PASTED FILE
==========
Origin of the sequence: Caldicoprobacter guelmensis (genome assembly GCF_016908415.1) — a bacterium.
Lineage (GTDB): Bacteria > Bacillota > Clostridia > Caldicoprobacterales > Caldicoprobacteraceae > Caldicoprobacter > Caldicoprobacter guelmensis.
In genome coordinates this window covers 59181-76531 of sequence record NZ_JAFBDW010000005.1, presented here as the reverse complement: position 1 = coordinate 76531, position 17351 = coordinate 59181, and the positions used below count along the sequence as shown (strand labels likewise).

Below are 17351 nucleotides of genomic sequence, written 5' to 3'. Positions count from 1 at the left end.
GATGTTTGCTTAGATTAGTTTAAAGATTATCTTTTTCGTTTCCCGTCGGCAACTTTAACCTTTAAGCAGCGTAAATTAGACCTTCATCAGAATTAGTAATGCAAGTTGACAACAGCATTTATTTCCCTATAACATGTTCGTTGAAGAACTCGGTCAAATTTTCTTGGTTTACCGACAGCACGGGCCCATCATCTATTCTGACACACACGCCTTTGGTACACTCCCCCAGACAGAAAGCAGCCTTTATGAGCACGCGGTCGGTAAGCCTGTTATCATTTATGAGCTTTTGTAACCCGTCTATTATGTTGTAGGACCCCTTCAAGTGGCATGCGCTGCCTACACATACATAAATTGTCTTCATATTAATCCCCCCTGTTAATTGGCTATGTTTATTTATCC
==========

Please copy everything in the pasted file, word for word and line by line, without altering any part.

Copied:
Origin of the sequence: Caldicoprobacter guelmensis (genome assembly GCF_016908415.1) — a bacterium.
Lineage (GTDB): Bacteria > Bacillota > Clostridia > Caldicoprobacterales > Caldicoprobacteraceae > Caldicoprobacter > Caldicoprobacter guelmensis.
In genome coordinates this window covers 59181-76531 of sequence record NZ_JAFBDW010000005.1, presented here as the reverse complement: position 1 = coordinate 76531, position 17351 = coordinate 59181, and the positions used below count along the sequence as shown (strand labels likewise).

Below are 17351 nucleotides of genomic sequence, written 5' to 3'. Positions count from 1 at the left end.
GATGTTTGCTTAGATTAGTTTAAAGATTATCTTTTTCGTTTCCCGTCGGCAACTTTAACCTTTAAGCAGCGTAAATTAGACCTTCATCAGAATTAGTAATGCAAGTTGACAACAGCATTTATTTCCCTATAACATGTTCGTTGAAGAACTCGGTCAAATTTTCTTGGTTTACCGACAGCACGGGCCCATCATCTATTCTGACACACACGCCTTTGGTACACTCCCCCAGACAGAAAGCAGCCTTTATGAGCACGCGGTCGGTAAGCCTGTTATCATTTATGAGCTTTTGTAACCCGTCTATTATGTTGTAGGACCCCTTCAAGTGGCATGCGCTGCCTACACATACATAAATTGTCTTCATATTAATCCCCCCTGTTAATTGGCTATGTTTATTTATCC